Symptoms of Ovarian Cancer. Is it really the Silent Killer?
March is Ovarian Cancer Awareness Month, and people all across the UK have been working hard to raise awareness of this often misunderstood condition. But is it really the silent killer it’s often described as, and what symptoms of ovarian cancer should we be looking out for? It’s time we all get clued up.
Consultant Gynae-oncologist, and Doctify specialist, Mr Jayanta Chatterjee gives his expert view.
Early detection of cancer is vital
Ovarian cancer continues to cause more deaths than any of the genital tract cancers in women. There are many factors that cause gynaecological cancers. Screening and awareness of early signs and symptoms can result in early detection, and as a result treatment is more likely to be successful and a complete cure is a possibility. Diet, exercise and lifestyle choices play a significant role in the prevention of cancer, and knowledge of family history is also important. Finding out if someone may have a gene that makes them susceptible to cancer can increase the chance of prevention or early diagnosis.
Symptoms of Ovarian Cancer
Contrary to the commonly held perception, ovarian cancer is neither a disease without symptoms or a so-called ‘silent killer’. The initial symptoms women present with are often associated with other conditions, especially abdominal and gastrointestinal disorders. Therefore, it’s not until later stages of the disease that they then become very obvious. A strong family history of certain cancers may indicate the presence of hereditary gene mutations.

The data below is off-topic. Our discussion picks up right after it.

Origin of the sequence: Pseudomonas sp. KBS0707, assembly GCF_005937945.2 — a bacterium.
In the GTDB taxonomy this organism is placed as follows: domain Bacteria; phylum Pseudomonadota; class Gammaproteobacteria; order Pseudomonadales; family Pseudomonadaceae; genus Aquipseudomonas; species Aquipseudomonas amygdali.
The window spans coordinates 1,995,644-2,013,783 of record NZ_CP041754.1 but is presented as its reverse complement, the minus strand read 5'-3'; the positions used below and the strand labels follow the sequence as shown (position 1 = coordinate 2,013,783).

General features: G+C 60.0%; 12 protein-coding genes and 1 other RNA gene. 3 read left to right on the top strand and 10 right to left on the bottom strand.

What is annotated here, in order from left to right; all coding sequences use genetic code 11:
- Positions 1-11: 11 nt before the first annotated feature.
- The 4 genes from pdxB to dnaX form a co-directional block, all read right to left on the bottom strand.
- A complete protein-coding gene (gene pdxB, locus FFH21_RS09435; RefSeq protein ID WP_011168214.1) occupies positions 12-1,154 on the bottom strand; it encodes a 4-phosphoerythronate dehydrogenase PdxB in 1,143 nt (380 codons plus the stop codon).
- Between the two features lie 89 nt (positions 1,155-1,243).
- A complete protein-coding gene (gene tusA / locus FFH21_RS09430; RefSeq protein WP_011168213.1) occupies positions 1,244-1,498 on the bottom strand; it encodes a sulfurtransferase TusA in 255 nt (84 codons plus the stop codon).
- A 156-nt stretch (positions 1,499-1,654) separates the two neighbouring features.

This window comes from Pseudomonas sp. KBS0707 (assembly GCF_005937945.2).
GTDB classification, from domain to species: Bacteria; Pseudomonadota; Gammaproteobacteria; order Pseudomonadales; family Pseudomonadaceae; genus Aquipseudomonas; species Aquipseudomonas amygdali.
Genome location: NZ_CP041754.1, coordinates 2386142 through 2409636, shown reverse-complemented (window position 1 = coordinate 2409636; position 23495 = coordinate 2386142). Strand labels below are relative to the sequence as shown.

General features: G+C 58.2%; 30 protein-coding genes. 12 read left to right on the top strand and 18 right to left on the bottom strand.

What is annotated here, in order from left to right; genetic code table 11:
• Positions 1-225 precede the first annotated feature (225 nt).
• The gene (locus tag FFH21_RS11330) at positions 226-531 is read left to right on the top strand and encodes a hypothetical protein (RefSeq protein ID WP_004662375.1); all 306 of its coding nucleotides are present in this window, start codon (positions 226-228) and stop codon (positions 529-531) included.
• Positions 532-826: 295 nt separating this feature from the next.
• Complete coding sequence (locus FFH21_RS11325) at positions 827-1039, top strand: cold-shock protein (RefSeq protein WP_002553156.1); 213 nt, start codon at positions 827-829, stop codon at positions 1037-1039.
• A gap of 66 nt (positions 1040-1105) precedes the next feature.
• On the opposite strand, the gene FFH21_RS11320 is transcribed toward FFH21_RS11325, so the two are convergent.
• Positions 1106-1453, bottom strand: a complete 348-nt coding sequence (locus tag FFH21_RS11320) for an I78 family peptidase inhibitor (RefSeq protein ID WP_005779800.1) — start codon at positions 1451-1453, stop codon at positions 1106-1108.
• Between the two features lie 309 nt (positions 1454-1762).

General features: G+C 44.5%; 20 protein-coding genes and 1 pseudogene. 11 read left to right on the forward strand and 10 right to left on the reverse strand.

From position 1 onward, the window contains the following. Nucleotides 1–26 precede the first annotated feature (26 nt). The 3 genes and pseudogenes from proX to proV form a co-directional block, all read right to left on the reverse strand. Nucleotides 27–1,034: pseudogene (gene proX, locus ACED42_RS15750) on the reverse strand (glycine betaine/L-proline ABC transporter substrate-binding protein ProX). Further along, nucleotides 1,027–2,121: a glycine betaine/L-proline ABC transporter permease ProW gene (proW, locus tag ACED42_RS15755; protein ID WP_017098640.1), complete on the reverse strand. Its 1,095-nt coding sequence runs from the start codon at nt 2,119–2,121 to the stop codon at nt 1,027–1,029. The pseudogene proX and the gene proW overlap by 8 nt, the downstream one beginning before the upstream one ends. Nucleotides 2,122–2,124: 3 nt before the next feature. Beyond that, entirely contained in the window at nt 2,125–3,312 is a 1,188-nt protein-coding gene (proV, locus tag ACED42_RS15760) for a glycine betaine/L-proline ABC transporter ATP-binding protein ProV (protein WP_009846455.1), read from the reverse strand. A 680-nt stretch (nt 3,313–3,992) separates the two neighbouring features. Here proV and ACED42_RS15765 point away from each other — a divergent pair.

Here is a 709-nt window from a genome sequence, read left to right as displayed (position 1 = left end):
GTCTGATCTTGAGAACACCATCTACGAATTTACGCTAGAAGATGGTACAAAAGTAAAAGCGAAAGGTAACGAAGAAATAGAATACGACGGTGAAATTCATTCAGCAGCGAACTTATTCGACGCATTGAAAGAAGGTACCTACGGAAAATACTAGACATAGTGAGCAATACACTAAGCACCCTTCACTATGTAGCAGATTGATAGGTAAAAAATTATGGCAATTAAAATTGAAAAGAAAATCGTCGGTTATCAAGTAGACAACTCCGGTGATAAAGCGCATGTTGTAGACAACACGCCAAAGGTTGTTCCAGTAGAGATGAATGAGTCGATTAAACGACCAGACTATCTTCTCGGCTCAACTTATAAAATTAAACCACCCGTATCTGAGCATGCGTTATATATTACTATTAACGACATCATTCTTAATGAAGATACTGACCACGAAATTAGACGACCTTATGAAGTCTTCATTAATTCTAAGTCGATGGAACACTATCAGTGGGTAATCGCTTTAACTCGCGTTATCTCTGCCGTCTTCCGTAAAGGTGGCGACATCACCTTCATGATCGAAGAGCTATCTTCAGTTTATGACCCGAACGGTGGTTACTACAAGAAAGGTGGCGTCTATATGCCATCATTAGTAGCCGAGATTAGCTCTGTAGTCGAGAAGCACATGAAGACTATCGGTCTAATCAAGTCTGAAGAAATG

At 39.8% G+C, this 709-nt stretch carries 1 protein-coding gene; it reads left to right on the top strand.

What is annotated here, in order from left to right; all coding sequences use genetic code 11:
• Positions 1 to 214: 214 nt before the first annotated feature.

The following symptoms should lead to early investigation and referral to a specialist:
- Irregular periods
- Post-menopausal bleeding
- Lower abdominal pain
- Back ache
- Needing to urinate more often.
Screening in high-risk groups of women, using scans and blood tests, may help in early detection. Opting for surgery to lower the risk of getting ovarian cancer is almost an absolute preventative measure in this group of women.
The future of treatment
A combination of surgery and chemotherapy continues to be the treatment for ovarian cancer. However, in advanced stage disease, the rate of the cancer returning is high. New therapies based on the molecular, immunological and genetic profile of the tumour and the patient are currently in clinical trial. Treatments like this have raised hope that women can be cancer-free for longer, and will potentially impact on the number of women beating ovarian cancer.